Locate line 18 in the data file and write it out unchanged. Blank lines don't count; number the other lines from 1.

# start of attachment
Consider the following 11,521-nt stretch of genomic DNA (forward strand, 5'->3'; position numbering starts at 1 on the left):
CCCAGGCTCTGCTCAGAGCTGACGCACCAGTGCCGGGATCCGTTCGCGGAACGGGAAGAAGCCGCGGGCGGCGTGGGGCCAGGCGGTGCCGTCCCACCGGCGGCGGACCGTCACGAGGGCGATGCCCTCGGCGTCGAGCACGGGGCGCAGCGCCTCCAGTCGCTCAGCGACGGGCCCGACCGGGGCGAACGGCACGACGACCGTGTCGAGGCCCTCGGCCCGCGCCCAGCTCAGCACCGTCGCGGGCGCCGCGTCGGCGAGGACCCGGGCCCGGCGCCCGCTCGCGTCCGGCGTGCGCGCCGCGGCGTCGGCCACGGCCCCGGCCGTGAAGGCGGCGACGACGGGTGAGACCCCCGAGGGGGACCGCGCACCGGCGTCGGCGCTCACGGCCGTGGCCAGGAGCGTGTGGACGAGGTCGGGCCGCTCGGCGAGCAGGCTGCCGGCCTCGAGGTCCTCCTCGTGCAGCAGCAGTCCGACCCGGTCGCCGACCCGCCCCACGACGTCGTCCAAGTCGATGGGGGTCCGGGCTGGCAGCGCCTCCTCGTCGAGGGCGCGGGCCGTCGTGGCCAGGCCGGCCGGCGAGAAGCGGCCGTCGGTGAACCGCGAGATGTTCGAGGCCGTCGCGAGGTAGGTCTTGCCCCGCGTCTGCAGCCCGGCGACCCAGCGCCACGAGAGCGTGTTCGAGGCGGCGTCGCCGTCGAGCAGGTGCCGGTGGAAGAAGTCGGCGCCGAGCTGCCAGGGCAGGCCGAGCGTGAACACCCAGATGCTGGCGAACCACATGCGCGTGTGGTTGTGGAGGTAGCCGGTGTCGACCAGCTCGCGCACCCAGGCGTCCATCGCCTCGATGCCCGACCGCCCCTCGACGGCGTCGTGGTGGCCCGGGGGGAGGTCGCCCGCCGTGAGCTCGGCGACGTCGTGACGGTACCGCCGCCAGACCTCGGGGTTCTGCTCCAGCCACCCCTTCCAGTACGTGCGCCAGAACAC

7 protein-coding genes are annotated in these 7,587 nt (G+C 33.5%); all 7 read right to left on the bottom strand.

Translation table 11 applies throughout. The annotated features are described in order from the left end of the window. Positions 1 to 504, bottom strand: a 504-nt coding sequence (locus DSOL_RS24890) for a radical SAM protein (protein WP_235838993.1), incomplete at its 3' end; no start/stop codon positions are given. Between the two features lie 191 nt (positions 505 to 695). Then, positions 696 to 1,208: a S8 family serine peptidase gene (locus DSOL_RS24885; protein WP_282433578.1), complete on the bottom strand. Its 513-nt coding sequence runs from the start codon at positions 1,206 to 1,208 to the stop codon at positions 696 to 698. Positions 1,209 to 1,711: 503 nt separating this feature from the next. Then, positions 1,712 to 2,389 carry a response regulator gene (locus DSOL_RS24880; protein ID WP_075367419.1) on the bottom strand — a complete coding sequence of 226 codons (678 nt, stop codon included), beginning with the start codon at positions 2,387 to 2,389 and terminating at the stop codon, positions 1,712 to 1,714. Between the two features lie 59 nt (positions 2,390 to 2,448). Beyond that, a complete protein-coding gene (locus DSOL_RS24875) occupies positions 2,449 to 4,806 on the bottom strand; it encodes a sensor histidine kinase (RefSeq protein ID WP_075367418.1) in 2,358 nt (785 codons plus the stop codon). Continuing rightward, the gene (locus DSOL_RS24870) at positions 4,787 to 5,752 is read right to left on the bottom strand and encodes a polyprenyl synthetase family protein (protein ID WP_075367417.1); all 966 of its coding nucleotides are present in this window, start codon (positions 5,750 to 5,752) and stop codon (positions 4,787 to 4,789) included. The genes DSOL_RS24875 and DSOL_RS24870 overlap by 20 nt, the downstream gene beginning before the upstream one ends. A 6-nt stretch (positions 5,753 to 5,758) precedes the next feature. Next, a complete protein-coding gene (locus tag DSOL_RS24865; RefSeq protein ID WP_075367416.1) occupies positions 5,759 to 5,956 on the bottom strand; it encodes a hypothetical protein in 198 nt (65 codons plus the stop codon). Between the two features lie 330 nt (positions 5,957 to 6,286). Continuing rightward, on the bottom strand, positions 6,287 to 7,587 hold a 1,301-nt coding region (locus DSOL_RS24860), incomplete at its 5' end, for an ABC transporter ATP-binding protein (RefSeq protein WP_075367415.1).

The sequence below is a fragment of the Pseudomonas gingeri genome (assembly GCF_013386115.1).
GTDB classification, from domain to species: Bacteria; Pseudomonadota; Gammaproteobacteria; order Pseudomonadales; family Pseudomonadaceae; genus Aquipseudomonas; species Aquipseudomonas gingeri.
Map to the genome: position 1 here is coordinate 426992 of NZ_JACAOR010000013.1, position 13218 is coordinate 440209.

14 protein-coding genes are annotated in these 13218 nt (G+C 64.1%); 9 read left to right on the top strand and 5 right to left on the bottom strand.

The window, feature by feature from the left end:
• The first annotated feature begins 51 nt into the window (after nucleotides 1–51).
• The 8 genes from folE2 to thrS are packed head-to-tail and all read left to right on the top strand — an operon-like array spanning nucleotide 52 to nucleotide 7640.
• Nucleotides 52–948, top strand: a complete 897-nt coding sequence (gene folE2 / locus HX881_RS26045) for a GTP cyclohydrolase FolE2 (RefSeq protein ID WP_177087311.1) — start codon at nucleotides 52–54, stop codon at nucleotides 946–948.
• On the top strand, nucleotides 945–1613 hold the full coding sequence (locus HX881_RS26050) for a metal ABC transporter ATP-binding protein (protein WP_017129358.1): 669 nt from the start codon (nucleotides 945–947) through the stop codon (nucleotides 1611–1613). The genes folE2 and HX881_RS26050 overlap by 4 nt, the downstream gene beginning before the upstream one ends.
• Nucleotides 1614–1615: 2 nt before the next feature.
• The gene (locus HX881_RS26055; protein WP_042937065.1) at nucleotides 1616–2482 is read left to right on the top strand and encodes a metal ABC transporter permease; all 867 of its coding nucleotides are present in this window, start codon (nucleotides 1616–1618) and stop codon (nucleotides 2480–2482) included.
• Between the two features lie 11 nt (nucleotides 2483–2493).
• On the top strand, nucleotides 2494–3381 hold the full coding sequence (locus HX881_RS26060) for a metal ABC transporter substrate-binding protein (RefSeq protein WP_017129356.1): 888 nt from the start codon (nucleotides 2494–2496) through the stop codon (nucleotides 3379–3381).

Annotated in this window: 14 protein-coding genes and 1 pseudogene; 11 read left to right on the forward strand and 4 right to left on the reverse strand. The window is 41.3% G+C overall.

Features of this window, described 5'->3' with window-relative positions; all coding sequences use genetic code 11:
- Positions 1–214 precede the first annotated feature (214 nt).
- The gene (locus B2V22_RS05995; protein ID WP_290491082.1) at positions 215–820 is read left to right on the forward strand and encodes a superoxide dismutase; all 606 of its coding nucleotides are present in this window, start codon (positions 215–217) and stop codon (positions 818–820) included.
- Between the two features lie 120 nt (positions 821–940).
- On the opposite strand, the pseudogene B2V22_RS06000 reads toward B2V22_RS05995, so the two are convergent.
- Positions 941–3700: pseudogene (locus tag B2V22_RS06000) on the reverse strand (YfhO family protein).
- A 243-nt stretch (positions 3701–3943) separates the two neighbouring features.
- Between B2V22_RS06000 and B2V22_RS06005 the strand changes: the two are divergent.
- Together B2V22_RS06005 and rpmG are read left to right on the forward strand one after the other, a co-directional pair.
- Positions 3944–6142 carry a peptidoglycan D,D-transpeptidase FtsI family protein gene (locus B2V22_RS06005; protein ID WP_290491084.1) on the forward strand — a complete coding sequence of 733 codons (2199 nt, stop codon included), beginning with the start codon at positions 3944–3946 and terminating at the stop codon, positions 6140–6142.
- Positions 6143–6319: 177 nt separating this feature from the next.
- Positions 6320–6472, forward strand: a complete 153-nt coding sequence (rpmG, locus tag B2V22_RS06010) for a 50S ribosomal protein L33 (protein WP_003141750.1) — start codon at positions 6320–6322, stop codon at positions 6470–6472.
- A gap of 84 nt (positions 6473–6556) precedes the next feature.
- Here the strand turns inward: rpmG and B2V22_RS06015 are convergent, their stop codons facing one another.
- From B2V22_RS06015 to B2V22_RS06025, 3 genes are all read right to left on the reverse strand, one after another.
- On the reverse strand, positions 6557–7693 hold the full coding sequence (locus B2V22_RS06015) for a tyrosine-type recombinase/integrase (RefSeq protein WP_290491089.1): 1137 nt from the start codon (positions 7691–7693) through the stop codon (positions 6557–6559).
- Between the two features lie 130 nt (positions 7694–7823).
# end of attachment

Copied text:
Annotated in this window: 14 protein-coding genes and 1 pseudogene; 11 read left to right on the forward strand and 4 right to left on the reverse strand. The window is 41.3% G+C overall.